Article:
Court documents seen by The Independent show that the labs are accused of selecting software that was found in a test to have produced a significant number of errors and false negatives for samples that should have been classed as positive or needing to be retaken.
The two companies behind the Lighthouse labs in England – Medicines Discovery Catapult Ltd and UK Biocentre Ltd – are accused of treating British company Diagnostics.ai unfairly and giving preferential treatment to Belgian company UgenTec, despite the British firm’s software performing better in the test.
The case, first revealed by The Independent in June, also includes a judicial review brought against the health secretary, Matt Hancock, over the procurement decision – one of the first court hearings over the procurement processes followed by the government since the start of the pandemic.
The Independent understands that lawyers for Diagnostics.ai will accuse the laboratories of choosing a software solution that went on to produce tens of thousands of incorrect results, leading to infected people going about their normal lives while at risk of spreading the virus.
Court documents for the trial, which will start on Monday, show that both businesses were given 2,000 samples to analyse in April. The UgenTec software failed to identify three positive samples that were correctly identified by Diagnostics.ai.
UgenTec also failed to identify another 44 tests as positive and separately did not spot a problem in the testing process that would have led to 90 samples being classed as invalid.
The evaluation by UK Biocentre did not address the failures found in the UgenTec system before awarding the company the £1.5m contract in April.
Improvements to the UgenTec system were not made until June, meaning that it operated as it did during the test evaluation for more than two months, with the labs processing tens of thousands of tests every day.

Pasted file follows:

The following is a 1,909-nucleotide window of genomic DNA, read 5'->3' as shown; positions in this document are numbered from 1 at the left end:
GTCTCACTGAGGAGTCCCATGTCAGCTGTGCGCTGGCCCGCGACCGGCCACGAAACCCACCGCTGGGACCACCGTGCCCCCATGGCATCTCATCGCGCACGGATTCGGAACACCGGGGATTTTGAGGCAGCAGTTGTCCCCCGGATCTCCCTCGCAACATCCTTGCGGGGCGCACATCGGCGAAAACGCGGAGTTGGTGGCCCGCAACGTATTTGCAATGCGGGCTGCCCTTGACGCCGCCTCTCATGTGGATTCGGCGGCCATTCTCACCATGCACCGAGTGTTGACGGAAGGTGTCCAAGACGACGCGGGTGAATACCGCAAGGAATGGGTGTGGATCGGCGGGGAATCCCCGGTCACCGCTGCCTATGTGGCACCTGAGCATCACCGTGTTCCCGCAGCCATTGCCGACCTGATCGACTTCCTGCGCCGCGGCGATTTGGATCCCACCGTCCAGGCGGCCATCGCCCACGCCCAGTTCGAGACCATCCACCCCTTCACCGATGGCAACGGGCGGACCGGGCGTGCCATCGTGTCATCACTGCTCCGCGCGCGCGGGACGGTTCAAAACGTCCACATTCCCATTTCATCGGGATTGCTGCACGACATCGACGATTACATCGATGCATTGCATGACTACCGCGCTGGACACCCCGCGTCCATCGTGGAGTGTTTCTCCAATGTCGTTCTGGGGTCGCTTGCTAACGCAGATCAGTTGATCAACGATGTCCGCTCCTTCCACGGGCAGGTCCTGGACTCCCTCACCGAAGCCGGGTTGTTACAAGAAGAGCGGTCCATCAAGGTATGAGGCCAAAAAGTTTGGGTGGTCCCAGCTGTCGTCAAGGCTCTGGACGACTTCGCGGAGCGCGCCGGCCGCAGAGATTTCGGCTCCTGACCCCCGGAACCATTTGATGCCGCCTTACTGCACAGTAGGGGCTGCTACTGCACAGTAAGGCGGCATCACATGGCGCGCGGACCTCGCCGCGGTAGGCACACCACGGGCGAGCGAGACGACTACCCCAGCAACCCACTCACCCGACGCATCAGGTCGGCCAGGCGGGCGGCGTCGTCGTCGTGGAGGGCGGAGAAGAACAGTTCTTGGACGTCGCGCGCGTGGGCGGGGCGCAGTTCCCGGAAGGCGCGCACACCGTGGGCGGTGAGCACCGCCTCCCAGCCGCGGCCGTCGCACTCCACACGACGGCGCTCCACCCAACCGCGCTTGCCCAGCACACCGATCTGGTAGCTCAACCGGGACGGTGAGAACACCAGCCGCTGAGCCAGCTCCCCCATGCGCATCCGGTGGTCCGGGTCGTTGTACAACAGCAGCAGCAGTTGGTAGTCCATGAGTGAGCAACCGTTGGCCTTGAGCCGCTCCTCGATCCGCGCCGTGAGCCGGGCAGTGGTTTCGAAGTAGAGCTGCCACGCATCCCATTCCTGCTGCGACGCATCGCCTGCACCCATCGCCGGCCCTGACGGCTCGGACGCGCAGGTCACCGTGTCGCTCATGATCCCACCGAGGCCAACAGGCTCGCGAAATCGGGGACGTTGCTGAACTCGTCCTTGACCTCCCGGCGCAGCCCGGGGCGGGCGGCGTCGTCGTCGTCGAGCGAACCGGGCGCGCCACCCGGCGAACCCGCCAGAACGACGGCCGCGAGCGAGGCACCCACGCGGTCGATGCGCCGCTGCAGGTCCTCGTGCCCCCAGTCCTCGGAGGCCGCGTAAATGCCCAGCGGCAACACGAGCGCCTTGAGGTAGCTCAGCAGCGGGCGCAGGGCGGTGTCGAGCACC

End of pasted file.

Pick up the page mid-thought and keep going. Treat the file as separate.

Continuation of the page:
In their defence, the mega-labs do not dispute the number of tests missed by UgenTec but argue they were borderline cases and that Diagnostics.ai had benefited from improving the accuracy of its software.
The court will also hear how staff at the laboratories favoured UgenTec before the decision was made, and gave the company preferential treatment over Diagnostics.ai.
While Diagnostics.ai Ltd’s system has been validated by published clinical research and meets standards set by the National Institute for Health and Care Excellence (Nice), lawyers for the company will say the UgenTec system has not been validated by research and does not meet standards set by Nice.
In June, UgenTec’s chief executive, Steven Verhoeven, told The Independent that the suggestion its software had made errors was “incorrect”, without expanding.
The Department of Health refused to comment on the legal action but said in June that the UgenTec software had been used for several months and was subject to quality assurance processes, though it did not give any further details.
Mr Justice Fraser will hear opening arguments in the case on Monday at the High Court.
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